We also have to look at the pressure of the social environment that we live in. More and more people are aging in place. In certain communities, aging in place is what some communities rally behind and helps someone stay in their home as compared to wanting to move into a continuing care retirement community.
Bisnow: What specifically are you going to do or launch to increase diversity?
Bohreer: One of the things we are doing in our communities is using a campaign where we highlight the diversity we do have in our community. For example, if we are marketing, we are going to market in the Hispanic community and highlight those residents inside our community.
We have a large LGBTQ community in some of our CCRCs. We want to make sure we are speaking with and being community partners with engaged groups that are like-minded so that they can [see] that they are open and welcomed in our community.
Bisnow: With the growth of cultural-niched communities, how is NSC considering the needs of specific cultures?
Bohreer: We have to be open and accommodate. Our communities are large enough that we can accommodate for religious meeting space and food differences. We can take on those challenges. If someone chooses to live isolated in their culture, that is a choice that they make. We want to give people a broader experience than that.
Bisnow: What is the state of the senior housing market?
Bohreer: The market for senior housing in the Houston area is strong. We don't have as much continuing care retirement communities as you might think. Houston is full of pop-ups [which is one level of care and not the full continuum]. You may see a new memory care company or an assisted living facility, but it doesn't have independent or memory care attached to it.
Part of that is licensing, it is more difficult to be licensed for the full continuum of care. We find it is much better for the residents long term.
Bisnow: Is there a need for more senior living facilities?
Bohreer: Someone turns 65 every minute in our country. The baby boomers are here, and we are living longer. I see a great future for CCRC. Most of our 16 communities have current development projects, where we are building a new independent residential building or expanding our continuum of care. We have a new building that just opened at Eagle's Trace [in Houston]. The future is bright for quality senior housing.
Bisnow: Previously Bisnow reported a projected slowdown of senior housing development, specifically in the Houston market. Would you agree?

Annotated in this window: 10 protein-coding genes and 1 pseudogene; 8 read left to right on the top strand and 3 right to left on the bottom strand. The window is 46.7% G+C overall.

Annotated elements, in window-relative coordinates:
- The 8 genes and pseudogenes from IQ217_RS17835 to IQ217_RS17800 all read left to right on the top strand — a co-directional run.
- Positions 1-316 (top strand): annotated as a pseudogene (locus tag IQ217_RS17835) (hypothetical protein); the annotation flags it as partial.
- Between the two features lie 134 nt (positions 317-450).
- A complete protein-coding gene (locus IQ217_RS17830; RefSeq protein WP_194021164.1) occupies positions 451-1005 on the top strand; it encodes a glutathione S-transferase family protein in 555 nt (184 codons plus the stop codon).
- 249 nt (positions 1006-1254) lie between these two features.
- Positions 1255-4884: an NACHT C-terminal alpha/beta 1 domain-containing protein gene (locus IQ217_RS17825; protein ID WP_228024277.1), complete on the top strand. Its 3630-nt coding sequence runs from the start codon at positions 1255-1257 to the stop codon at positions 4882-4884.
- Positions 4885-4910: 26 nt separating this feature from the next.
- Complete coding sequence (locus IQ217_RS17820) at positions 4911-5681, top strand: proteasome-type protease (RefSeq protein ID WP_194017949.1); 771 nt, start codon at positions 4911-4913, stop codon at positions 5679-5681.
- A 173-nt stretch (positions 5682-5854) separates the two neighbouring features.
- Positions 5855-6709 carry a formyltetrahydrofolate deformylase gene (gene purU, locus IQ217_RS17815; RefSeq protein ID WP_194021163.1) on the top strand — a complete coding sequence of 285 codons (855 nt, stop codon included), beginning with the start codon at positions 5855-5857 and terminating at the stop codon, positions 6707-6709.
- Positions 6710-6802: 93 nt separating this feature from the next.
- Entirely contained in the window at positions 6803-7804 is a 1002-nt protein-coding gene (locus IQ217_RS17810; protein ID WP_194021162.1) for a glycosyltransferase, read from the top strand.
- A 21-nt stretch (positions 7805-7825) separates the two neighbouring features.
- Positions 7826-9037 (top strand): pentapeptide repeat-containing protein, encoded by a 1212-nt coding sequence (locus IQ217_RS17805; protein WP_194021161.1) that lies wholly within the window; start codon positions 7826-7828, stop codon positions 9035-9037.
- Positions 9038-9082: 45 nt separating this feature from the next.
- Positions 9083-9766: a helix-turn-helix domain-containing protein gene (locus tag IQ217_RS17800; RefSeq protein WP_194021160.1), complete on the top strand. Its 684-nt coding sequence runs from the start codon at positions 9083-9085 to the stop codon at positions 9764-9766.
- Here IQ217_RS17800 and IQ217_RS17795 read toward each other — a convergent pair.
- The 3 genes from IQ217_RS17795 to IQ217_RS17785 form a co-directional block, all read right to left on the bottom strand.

Bohreer: I am not seeing a large opening of units in the Houston market. Occupancy is well over 90%. At times, we have reached close to 100% occupancy at some of our communities.
Bisnow: Does NSC have any national expansion plans?
Bohreer: As an organization, we are looking to build new communities across the country. We are hoping to be in Florida and the Carolinas soon.
Bisnow: What are the major trends that NSC is having to adapt to?
Bohreer: Baby boomers want to be more connected and need more bandwidth on their WiFi. They want to have a cellphone, an iPad and a laptop all running at the same time. We have to have buildings, apartment homes and common areas that all are technologically set up.
We want to also make sure that we continue to have interactive communities. The more engaged people are with technology, there is a trend to be less engaged in the community. We have to make sure we continue to have organized groups, clubs and activities.
Bisnow: What is a multigenerational community, and how does NSC hope to embrace this trend?
Bohreer: One of the trends for seniors is aging in place. One of the reasons we found out people want to age in place is that they enjoy living near their children, grandchildren and younger people who keep them younger.
I envision a day when our community is part of a larger community. Within our walls, you would find retail and non-senior high-rise apartments. Being able to be side by side and eating in the same dining halls or restaurants, so everyone can benefit from the connectivity. We are certainly looking at the next projects with those eyes to see if it's a possibility. We want to be open to what the market wants.